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It’s clear that $f(x)$ is a 4th degree polynomial.

If $f(x)=ax^4+bx^3+cx^2+dx+e$, then $a=3$

From the rest of the given data, I can form four linear equations, which should give me the value of $a,b,c,d$, but that’s far too tedious and time consuming, and I don’t think the question is meant to be solved that way. Is there any alternative method?

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It is clear that $f(x)$ is of deegree 4 and $$ f(2) = 1 + 2^2 \\ f(-1) = 1 + (-1)^2 \\ f(3) = 1+ 3 ^ 2 \\ f(-6) = 1+ (-6)^2 $$ so $f(x) - (1+x^2)$ has roots $2,3,-1,-6$ $$ \Rightarrow f(x) - (1+ x^2) = A(x+1)(x-2)(x+6)(x-3) $$

now you can continue

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  • $\begingroup$ Shouldn’t $A$ be known for finding $f(0)$? $\endgroup$ – Aditya Oct 11 '20 at 9:24
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    $\begingroup$ @Aditya There you have to use the limiting condition. That should give you your $A$. $\endgroup$ – Yuzuriha Inori Oct 11 '20 at 9:45
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    $\begingroup$ $f(0)=A\cdot(-1)\cdot2\cdot(-6)\cdot3+1$, and $A=3$ $\endgroup$ – am301 Oct 11 '20 at 9:56
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    $\begingroup$ $\lim_{x\to \infty} \frac {x^4 f(x)}{x^8+1} =3=A$ @am301 $\endgroup$ – Aryadeva Oct 11 '20 at 10:17
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Assume:

$$ f(x) = \sum_{i=0}^k a_i x^k$$

From the three linear system in the question, we can write:

$$ \begin{bmatrix} 5 \\ 10 \\ 2 \\ 37 \end{bmatrix} = \begin{bmatrix} \alpha_0 & \alpha_1 2^1 & \alpha_2 2^2 & \alpha_3 2^3 &\alpha_4 2^4 \\ \alpha_0 & \alpha_1 3^1 & \alpha_2 3^2 & \alpha_3 3^3 &\alpha_4 3^4 \\ \alpha_0 & \alpha_1 (-1)^1 & \alpha_2 (-1)^2 & \alpha_3 (-1)^3 &\alpha_4 (-1)^4 \\ \alpha_0 & \alpha_1 (-6)^1 & \alpha_2 (-6)^2 & \alpha_3 (-6)^3 &\alpha_4 (-6)^4 \\ \end{bmatrix}$$

With our linear system factorisation:

$$ \begin{bmatrix} 5 \\ 10 \\ 2 \\ 37 \end{bmatrix} = \begin{bmatrix} 1 & 2^1 & 2^2 & 2^3 & 2^4 \\ 1 & 3^1 & 3^2 & 3^3 &3^4 \\ 1 & (-1)^1 &(-1)^2 & (-1)^3 & (-1)^4 \\ 1 & (-6)^1 & (-6)^2 & (-6)^3 & (-6)^4 \\ \end{bmatrix} \begin{bmatrix} \alpha_o\\ \alpha_1 \\ \alpha_2 \\ \alpha_3 \\\alpha_4 \end{bmatrix}$$

From the limit condition, $\alpha_4 =3$

$$ \begin{bmatrix} 5 \\ 10 \\ 2 \\ 37 \end{bmatrix} = \begin{bmatrix} 1 & 2^1 & 2^2 & 2^3 & 2^4 \\ 1 & 3^1 & 3^2 & 3^3 &3^4 \\ 1 & (-1)^1 &(-1)^2 & (-1)^3 & (-1)^4 \\ 1 & (-6)^1 & (-6)^2 & (-6)^3 & (-6)^4 \\ \end{bmatrix} \begin{bmatrix} \alpha_o\\ \alpha_1 \\ \alpha_2 \\ \alpha_3 \\\ 3 \end{bmatrix}$$

We could rewrite this system as (by doing some algebra under the hood):

$$\begin{bmatrix} 1 & 2^1 & 2^2 & 2^3 \\ 1 & 3^1 & 3^2 & 3^3 \\ 1 & (-1)^1 &(-1)^2 & (-1)^3 \\ 1 & (-6)^1 & (-6)^2 & (-6)^3 \\ \end{bmatrix} \begin{bmatrix} \alpha_o\\ \alpha_1 \\ \alpha_2 \\ \alpha_3 \end{bmatrix} = \begin{bmatrix} 5- 3 \cdot 2^4 \\ 10 - 3 \cdot 3^5 \\ 2 -3 (-1)^4 \\ 37-3(-6)^4 \end{bmatrix} $$

By Crammaz rule:

$$ \alpha_o = \frac{\begin{vmatrix}5- 3 \cdot 2^4 & 2^1 & 2^2 & 2^3 \\ 10 - 3 \cdot 3^4 & 3^1 & 3^2 & 3^3 \\ 2 -3 (-1)^4 & (-1)^1 &(-1)^2 & (-1)^3 \\ 37-3(-6)^4 & (-6)^1 & (-6)^2 & (-6)^3 \\ \end{vmatrix} }{\begin{vmatrix} 1 & 2^1 & 2^2 & 2^3 \\ 1 & 3^1 & 3^2 & 3^3\\ 1 & (-1)^1 &(-1)^2 & (-1)^3 \\ 1 & (-6)^1 & (-6)^2 & (-6)^3 \\ \end{vmatrix} }$$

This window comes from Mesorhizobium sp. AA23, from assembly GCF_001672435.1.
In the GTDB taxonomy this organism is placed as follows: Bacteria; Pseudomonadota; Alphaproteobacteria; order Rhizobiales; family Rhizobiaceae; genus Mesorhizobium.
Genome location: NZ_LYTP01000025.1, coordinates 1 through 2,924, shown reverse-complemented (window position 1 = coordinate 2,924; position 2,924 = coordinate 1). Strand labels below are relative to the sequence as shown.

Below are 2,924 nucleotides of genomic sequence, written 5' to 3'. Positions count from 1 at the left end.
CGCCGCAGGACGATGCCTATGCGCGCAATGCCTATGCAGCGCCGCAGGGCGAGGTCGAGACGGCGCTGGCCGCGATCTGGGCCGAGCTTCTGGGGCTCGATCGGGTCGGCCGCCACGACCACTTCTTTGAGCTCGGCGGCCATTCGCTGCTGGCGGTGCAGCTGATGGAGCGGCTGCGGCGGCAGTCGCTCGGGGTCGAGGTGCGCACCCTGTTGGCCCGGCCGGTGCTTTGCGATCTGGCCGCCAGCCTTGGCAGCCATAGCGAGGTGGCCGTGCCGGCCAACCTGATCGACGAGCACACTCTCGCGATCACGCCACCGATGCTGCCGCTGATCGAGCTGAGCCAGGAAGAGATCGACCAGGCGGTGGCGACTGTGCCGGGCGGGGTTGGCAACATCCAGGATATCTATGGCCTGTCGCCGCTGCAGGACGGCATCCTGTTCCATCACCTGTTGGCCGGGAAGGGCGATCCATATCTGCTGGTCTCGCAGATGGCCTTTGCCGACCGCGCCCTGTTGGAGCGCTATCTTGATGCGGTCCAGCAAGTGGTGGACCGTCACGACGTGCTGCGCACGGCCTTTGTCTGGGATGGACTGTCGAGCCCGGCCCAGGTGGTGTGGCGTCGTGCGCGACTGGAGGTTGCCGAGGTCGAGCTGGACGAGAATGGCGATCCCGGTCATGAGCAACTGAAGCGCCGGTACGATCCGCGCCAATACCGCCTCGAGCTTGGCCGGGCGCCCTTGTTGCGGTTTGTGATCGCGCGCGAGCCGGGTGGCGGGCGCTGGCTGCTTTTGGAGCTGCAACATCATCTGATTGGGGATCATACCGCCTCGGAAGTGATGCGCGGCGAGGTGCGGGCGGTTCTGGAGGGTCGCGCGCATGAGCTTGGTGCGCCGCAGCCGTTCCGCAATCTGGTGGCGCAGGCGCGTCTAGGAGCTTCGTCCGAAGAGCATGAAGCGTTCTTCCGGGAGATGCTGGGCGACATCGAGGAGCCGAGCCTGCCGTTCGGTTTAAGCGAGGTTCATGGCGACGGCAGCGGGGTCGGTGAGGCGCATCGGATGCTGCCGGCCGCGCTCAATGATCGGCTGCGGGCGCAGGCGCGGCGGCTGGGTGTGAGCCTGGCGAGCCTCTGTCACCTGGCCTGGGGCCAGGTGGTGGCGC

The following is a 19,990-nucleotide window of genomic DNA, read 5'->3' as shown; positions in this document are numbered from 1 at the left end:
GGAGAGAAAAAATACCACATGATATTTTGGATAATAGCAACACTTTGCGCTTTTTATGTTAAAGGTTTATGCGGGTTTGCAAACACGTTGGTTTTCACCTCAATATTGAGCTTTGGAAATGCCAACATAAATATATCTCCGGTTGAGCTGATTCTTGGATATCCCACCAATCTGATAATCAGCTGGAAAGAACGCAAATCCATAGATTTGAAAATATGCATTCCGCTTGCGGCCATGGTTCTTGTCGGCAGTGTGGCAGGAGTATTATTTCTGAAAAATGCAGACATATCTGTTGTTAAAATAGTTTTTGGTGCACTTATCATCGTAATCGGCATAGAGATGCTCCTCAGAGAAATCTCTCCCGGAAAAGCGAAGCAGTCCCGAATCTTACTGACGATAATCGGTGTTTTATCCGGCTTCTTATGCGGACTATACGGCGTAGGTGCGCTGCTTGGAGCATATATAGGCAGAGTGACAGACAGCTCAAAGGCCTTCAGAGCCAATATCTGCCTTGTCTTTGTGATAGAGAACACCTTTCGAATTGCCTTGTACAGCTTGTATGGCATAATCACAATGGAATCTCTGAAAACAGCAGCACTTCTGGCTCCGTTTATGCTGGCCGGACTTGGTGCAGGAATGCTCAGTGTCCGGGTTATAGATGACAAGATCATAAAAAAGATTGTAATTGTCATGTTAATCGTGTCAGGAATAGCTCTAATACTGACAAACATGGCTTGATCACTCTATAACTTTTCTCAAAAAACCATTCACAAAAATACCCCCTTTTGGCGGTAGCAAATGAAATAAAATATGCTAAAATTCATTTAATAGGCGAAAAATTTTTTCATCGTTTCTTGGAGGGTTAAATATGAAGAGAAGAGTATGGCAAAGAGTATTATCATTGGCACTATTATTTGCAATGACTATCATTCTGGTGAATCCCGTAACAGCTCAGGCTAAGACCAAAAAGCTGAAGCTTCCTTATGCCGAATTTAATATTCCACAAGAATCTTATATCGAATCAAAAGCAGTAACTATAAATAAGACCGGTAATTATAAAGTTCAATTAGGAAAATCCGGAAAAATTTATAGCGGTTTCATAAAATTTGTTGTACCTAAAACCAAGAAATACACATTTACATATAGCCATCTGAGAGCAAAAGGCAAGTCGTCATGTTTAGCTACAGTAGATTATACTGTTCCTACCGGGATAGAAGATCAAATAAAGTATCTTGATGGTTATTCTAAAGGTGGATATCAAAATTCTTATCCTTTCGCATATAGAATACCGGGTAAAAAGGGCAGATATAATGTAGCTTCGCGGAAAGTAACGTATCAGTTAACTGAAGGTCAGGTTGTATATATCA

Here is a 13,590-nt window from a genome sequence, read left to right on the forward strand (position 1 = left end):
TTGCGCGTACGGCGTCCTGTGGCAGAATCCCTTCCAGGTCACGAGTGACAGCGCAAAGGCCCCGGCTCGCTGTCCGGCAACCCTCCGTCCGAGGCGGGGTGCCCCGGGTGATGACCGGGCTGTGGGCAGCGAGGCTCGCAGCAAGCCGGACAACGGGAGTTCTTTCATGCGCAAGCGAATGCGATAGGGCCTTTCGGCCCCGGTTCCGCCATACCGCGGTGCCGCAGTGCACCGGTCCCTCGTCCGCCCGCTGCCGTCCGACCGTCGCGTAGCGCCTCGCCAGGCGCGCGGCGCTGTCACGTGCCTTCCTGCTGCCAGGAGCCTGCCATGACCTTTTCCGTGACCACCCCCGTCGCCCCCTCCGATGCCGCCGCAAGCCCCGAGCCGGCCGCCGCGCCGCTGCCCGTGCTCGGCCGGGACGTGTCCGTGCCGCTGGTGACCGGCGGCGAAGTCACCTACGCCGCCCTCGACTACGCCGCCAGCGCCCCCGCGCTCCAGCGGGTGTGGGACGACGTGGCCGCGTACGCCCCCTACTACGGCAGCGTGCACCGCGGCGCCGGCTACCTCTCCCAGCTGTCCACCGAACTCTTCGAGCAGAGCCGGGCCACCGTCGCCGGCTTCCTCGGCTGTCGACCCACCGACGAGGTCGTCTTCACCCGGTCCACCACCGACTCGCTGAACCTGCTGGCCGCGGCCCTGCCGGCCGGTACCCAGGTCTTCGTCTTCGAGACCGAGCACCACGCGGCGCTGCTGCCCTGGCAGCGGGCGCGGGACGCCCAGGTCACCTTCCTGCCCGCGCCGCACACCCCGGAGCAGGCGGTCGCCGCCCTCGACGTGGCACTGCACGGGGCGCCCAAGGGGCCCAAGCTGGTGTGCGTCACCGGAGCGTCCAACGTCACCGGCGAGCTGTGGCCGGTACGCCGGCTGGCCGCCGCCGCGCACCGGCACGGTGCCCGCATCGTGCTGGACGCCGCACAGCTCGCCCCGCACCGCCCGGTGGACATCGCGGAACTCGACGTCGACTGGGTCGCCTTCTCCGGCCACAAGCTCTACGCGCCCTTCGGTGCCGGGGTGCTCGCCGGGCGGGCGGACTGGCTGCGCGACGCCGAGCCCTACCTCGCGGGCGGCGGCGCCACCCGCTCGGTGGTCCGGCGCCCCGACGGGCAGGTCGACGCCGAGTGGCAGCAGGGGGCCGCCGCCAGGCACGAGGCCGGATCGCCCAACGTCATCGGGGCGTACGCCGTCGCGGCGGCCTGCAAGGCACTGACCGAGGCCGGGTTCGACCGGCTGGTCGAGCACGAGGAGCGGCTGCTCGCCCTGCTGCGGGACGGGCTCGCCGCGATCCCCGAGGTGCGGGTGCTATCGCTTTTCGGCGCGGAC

Let's call,

$$ J= \begin{vmatrix} 1 & 2^1 & 2^2 & 2^3 \\ 1 & 3^1 & 3^2 & 3^3\\ 1 & (-1)^1 &(-1)^2 & (-1)^3 \\ 1 & (-6)^1 & (-6)^2 & (-6)^3 \\ \end{vmatrix}$$

Now consider the numerator, from an almost unbelievable simplification by Zhang (see this post), we can write it as:

$$\begin{vmatrix}5- 3 \cdot 2^4 & 2^1 & 2^2 & 2^3 \\ 10 - 3 \cdot 3^4 & 3^1 & 3^2 & 3^3 \\ 2 -3 (-1)^4 & (-1)^1 &(-1)^2 & (-1)^3 \\ 37-3(-6)^4 & (-6)^1 & (-6)^2 & (-6)^3 \\ \end{vmatrix} = \begin{vmatrix} 2^4 & 2^1 & 2^2 & 2^3 \\ 3^4 & 3^1 & 3^2 & 3^3 \\ (-1)^4 & (-1)^1 &(-1)^2 & (-1)^3 \\ (-6)^4 & (-6)^1 & (-6)^2 & (-6)^3 \\ \end{vmatrix}\cdot (-3)+\begin{vmatrix}2^2 & 2^1 & 2^2 & 2^3 \\ 3^2 & 3^1 & 3^2 & 3^3 \\ (-1)^2 & (-1)^1 &(-1)^2 & (-1)^3 \\ (-6)^2 & (-6)^1 & (-6)^2 & (-6)^3 \\ \end{vmatrix} +\begin{vmatrix}1 & 2^1 & 2^2 & 2^3 \\ 1 & 3^1 & 3^2 & 3^3 \\ 1 & (-1)^1 &(-1)^2 & (-1)^3 \\ 1 & (-6)^1 & (-6)^2 & (-6)^3 \\ \end{vmatrix} $$

The second determinant is zero, and simplify the first one.

$$\begin{vmatrix}5- 3 \cdot 2^4 & 2^1 & 2^2 & 2^3 \\ 10 - 3 \cdot 3^4 & 3^1 & 3^2 & 3^3 \\ 2 -3 (-1)^4 & (-1)^1 &(-1)^2 & (-1)^3 \\ 37-3(-6)^4 & (-6)^1 & (-6)^2 & (-6)^3 \\ \end{vmatrix} = -3 \cdot 2 \cdot -1 \cdot -6 \begin{vmatrix} 2^3 & 1 & 2^1 & 2^2 \\ 3^3 & 1& 3^1 & 3^2 \\ (-1)^3 & 1 &(-1)^1 & (-1)^2 \\ (-6)^3 & 1 & (-6)^1 & (-6)^2 \\ \end{vmatrix}+\begin{vmatrix}1 & 2^1 & 2^2 & 2^3 \\ 1 & 3^1 & 3^2 & 3^3 \\ 1 & (-1)^1 &(-1)^2 & (-1)^3 \\ 1 & (-6)^1 & (-6)^2 & (-6)^3 \\ \end{vmatrix} $$

Rearranging the columns of first expression in sum,

$$\begin{vmatrix}5- 3 \cdot 2^4 & 2^1 & 2^2 & 2^3 \\ 10 - 3 \cdot 3^4 & 3^1 & 3^2 & 3^3 \\ 2 -3 (-1)^4 & (-1)^1 &(-1)^2 & (-1)^3 \\ 37-3(-6)^4 & (-6)^1 & (-6)^2 & (-6)^3 \\ \end{vmatrix} = 3 \cdot 2 \cdot 1 \cdot 6 J+J= ( 3 \cdot 2 \cdot 1 \cdot 6 +1) J $$

Hence,

$$ \alpha_o = 3 \cdot 2 \cdot 1 \cdot 6 + 1 =37$$

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